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Thread: Camera to start with

  1. #1

    Camera to start with

    I am thinking about trying to get a camera better then my iPhone and to play around with. I have an old Olympus film SLR but film is expensive and I don't want to start by playing with film. I was thinking about getting a second hand digital SLR. Can someone give me some pointers to buying a second hand camera and getting started?

  2. #2
    Having just bought new (bought into the Panasonic micro 4/3 system) I can't offer much advice but I will ask two key things:


    Budget ?

    and

    What you primarily want to photograph ? , Far away things, close up things or neither (i.e. something inbetween.)

    You're in the UK aren't you?, I've heard good things about 'London camera exchange' , not just based in london
    Last edited by Seriously; Jan 12, 2015 at 10:49 PM.

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  4. #3
    Moderator gnuyork's Avatar
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    For Christmas, we got my mom the Nikon D3300 with kit lens. I am a camera snob, and I am impressed with this entry level DSLR. It's very good.

  5. #4
    Quote Originally Posted by Seriously View Post
    Having just bought new (bought into the Panasonic micro 4/3 system) I can't offer much advice but I will ask two key things:


    Budget ?

    and

    What you primarily want to photograph ? , Far away things, close up things or neither (i.e. something inbetween.)

    You're in the UK aren't you?, I've heard good things about 'London camera exchange' , not just based in london
    More then likely close up things (aka watches). Budget I am not sure but on the low end. I guess that is part of my question if I am looking used what would be a good budget for a starter for a hobbyist. I mean is $200 doable for a used older camera or am I just being stupid? Budget will determine how long it will take me to save the money to buy a camera. I seriously doubt I will get into photography as a major hobby but I'd like to be a bit better at it and have a better tool to do it with then the point and shoot Cannon or iPhone I have now.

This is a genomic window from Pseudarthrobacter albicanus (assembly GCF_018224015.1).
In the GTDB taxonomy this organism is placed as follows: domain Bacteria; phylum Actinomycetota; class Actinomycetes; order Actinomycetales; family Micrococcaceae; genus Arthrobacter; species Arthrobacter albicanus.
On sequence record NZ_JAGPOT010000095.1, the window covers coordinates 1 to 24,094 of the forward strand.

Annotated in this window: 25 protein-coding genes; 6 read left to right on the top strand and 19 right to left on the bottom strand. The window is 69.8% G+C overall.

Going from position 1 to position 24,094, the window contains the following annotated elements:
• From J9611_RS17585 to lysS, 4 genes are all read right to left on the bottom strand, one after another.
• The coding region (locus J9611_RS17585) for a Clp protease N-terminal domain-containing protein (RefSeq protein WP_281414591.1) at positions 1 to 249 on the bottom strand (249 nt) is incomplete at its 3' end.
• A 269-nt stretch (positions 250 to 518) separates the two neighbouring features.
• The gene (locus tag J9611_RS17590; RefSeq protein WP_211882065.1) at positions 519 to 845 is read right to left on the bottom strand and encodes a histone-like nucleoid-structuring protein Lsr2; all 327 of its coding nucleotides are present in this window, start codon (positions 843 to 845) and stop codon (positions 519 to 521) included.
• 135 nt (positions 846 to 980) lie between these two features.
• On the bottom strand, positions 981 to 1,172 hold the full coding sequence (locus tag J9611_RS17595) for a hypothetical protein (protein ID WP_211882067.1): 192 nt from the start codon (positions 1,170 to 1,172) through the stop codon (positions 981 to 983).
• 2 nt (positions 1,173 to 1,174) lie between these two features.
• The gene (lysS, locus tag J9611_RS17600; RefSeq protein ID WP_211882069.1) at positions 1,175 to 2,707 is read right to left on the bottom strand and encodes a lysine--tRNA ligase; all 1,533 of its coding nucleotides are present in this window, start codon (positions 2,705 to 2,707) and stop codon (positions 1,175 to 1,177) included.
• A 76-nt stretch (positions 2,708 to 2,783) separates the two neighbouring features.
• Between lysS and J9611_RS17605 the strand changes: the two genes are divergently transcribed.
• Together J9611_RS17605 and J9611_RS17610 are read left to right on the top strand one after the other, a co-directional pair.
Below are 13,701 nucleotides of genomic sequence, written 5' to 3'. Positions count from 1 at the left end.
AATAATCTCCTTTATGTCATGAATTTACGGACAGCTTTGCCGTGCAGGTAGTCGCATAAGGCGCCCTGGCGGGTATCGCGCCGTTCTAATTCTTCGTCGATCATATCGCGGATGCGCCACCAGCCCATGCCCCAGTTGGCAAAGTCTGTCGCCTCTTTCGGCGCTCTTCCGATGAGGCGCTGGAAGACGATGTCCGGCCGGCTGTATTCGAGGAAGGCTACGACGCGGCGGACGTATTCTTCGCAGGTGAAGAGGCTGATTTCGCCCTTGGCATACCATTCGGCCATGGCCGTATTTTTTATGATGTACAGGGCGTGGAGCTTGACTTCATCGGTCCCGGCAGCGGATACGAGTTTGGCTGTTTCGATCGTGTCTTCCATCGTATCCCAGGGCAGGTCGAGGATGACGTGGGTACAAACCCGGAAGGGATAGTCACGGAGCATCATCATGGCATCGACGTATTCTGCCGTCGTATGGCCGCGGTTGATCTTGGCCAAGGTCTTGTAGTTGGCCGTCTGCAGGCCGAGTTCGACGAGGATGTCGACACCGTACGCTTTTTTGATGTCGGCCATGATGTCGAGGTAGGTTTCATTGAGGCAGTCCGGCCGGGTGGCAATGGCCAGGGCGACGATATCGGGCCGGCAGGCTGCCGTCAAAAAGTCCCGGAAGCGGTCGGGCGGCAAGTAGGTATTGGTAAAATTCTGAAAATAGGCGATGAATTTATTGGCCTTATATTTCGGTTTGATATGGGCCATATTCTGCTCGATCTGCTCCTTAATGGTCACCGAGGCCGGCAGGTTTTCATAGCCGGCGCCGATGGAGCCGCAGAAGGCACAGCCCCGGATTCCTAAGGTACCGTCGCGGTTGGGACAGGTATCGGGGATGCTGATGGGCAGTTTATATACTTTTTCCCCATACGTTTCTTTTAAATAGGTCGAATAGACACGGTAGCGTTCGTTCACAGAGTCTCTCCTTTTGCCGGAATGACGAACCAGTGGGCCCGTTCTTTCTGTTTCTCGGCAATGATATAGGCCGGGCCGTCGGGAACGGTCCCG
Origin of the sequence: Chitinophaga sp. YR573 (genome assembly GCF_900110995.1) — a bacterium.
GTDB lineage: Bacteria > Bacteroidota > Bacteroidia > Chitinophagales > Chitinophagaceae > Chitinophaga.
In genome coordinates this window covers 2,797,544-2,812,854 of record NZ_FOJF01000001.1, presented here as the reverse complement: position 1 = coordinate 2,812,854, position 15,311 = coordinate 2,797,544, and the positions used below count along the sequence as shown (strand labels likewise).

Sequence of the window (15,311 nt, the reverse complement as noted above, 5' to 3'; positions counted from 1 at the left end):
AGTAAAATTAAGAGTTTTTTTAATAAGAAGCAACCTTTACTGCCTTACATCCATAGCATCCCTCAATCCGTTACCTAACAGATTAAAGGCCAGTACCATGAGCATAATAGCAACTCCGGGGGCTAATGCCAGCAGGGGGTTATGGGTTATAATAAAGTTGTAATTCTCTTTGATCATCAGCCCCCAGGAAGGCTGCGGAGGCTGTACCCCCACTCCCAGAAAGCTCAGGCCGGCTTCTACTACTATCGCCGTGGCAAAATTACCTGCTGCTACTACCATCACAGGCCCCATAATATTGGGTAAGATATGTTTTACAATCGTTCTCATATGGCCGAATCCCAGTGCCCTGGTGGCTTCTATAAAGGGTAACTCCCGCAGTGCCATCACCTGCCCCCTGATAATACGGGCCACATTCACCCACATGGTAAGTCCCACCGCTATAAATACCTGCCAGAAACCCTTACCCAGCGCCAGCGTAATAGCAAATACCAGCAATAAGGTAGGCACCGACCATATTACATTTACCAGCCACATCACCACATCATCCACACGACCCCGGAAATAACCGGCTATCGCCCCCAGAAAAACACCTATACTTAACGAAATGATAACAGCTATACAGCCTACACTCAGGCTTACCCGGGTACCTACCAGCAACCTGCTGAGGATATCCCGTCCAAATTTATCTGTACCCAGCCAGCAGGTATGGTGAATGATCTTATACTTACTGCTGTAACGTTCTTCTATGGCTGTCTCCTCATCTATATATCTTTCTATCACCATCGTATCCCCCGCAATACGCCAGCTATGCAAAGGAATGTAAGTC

And no I am in the US.

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  7. #5
    Quote Originally Posted by 93EXCivic View Post
    More then likely close up things (aka watches). Budget I am not sure but on the low end. I guess that is part of my question if I am looking used what would be a good budget for a starter for a hobbyist. I mean is $200 doable or am I just being stupid? I seriously doubt I will get into photography as a major hobby but I'd like to be a bit better at it and have a better tool to do it with then the point and shoot Cannon or iPhone I have now.

    And no I am in the US.
    If you want to photograph watches, you'll need a macro lens unless you don't want to get really close. To get an idea of detail achievable, filling the whole shot with dial will require a macro, however, the whole watch, bracelet and all will be doable with the lens that comes with it. $200 seems a little on the cheap side in Australia...$300 here would buy you something like a Nikon D5000 and kit lens (used) that will get you very high quality photos. I prefer Nikon, Canon, etc because they're common - which means lots more opportunities for cheap second hand lenses later on.